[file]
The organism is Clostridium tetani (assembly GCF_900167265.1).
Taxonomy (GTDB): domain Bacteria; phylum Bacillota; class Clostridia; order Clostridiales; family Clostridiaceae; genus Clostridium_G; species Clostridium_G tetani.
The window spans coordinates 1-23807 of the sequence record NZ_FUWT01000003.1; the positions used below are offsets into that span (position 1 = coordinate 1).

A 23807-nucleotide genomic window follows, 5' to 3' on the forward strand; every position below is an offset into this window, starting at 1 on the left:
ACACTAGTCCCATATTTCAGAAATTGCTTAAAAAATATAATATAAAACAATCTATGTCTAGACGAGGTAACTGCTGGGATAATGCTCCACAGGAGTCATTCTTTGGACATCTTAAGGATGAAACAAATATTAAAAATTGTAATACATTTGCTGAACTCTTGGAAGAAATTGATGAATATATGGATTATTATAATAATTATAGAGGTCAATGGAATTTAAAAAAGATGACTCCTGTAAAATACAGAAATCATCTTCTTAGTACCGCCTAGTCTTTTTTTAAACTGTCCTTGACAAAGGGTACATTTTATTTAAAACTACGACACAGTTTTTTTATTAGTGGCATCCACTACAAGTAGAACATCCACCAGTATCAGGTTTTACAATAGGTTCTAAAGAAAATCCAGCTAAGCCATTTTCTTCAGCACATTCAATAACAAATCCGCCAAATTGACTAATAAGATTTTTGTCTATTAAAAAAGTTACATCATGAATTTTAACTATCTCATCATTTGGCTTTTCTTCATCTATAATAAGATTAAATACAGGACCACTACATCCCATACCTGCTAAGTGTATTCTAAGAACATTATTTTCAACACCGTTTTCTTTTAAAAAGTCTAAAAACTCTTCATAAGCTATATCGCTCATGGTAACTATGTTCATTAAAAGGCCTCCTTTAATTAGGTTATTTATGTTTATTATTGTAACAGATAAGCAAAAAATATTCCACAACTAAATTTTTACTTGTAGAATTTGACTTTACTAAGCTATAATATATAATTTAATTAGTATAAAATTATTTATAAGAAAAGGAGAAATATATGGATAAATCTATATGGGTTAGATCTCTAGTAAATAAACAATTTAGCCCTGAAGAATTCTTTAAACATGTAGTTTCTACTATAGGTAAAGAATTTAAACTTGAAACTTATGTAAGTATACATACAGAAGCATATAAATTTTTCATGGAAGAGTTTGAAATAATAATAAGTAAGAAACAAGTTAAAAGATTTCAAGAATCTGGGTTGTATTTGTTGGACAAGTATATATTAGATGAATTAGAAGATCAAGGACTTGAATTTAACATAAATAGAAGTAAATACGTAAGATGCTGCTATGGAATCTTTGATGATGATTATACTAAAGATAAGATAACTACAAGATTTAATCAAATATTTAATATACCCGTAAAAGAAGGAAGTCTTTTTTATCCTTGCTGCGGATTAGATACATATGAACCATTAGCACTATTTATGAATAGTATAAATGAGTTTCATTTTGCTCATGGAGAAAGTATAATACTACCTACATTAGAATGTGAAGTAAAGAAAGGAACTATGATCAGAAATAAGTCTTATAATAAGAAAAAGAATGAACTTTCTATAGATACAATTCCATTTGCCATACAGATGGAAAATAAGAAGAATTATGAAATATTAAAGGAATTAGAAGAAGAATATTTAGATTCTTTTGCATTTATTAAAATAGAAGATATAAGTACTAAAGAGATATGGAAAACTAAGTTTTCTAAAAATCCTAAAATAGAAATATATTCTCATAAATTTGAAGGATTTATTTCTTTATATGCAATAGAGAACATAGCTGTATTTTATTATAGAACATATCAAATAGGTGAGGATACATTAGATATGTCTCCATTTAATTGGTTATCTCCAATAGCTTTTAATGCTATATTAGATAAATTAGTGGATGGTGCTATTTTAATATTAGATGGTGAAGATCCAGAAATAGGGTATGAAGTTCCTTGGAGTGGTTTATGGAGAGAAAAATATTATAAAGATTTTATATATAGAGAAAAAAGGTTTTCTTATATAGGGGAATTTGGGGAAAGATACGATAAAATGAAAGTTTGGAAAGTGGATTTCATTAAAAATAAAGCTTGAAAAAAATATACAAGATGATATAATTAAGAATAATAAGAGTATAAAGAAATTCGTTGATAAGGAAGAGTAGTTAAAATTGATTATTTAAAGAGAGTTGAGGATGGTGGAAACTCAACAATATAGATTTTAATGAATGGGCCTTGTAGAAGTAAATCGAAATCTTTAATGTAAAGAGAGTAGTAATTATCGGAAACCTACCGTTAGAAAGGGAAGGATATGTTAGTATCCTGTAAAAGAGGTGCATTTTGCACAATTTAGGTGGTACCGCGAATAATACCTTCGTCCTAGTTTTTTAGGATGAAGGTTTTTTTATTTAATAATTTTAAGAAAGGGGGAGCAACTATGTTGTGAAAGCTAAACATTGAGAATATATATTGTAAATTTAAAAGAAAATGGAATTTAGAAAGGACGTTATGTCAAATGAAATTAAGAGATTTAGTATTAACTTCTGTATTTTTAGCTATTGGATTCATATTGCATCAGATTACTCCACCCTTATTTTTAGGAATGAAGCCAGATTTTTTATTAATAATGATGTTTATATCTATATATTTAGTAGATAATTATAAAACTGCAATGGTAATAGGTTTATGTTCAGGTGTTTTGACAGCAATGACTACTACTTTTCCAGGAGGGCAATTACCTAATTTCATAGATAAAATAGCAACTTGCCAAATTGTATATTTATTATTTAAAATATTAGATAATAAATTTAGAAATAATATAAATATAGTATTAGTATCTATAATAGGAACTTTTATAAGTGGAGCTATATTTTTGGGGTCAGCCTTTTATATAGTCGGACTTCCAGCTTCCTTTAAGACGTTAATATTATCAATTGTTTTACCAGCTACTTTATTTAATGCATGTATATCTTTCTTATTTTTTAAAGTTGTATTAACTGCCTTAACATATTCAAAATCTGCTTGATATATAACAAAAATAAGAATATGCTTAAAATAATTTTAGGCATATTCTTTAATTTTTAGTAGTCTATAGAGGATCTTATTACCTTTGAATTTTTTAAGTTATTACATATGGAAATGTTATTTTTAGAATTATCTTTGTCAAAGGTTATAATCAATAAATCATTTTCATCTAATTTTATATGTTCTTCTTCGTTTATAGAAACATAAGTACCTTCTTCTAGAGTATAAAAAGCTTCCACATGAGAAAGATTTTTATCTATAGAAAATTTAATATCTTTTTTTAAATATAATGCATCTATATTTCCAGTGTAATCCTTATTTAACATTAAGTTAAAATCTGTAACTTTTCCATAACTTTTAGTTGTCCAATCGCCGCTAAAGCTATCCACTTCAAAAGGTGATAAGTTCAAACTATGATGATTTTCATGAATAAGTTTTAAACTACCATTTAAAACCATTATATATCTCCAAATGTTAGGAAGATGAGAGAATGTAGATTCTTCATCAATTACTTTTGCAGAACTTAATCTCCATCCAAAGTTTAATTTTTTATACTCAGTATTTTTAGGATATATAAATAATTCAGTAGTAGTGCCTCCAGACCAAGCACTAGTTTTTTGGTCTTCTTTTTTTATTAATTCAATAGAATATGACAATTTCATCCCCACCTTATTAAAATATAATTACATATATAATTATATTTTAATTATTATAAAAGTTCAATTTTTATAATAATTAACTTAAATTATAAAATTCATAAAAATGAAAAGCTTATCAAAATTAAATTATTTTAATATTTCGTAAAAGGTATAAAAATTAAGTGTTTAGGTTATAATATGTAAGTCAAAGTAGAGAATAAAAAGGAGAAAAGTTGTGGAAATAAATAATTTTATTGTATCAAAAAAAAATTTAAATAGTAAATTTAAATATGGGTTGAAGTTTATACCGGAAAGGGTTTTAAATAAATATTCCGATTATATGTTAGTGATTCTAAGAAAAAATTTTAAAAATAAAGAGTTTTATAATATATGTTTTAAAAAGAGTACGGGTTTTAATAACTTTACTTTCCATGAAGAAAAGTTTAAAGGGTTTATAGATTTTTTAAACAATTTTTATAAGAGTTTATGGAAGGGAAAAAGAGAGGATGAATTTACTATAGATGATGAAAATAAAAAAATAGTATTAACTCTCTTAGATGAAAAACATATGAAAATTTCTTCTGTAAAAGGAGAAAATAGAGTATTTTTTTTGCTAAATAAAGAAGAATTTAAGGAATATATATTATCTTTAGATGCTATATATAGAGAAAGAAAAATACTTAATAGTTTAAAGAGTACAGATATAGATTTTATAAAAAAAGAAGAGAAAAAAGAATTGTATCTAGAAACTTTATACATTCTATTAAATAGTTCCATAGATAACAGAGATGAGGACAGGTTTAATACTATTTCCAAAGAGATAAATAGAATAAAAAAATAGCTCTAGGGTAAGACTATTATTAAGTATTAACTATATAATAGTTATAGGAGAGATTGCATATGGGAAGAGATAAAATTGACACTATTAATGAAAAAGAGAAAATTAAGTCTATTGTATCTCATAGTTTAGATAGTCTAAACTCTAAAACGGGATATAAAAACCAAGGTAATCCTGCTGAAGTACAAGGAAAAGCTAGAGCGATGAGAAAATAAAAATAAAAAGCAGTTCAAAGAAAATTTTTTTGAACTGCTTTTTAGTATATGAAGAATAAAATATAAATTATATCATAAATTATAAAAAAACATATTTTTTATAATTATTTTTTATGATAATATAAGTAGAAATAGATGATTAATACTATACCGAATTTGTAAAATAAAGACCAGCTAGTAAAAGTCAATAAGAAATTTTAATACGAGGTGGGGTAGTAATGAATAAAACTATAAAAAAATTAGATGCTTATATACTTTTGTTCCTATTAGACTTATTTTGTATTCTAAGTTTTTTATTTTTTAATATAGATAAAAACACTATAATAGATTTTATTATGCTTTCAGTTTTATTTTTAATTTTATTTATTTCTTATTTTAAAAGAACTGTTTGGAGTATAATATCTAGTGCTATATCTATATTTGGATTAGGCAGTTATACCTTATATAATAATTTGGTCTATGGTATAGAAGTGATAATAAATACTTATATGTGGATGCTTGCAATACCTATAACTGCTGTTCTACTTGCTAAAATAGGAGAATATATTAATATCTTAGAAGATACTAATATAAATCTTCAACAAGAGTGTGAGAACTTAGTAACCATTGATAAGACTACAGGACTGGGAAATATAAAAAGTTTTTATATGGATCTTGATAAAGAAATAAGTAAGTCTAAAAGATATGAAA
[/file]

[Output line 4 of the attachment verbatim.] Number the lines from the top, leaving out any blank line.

A 23807-nucleotide genomic window follows, 5' to 3' on the forward strand; every position below is an offset into this window, starting at 1 on the left: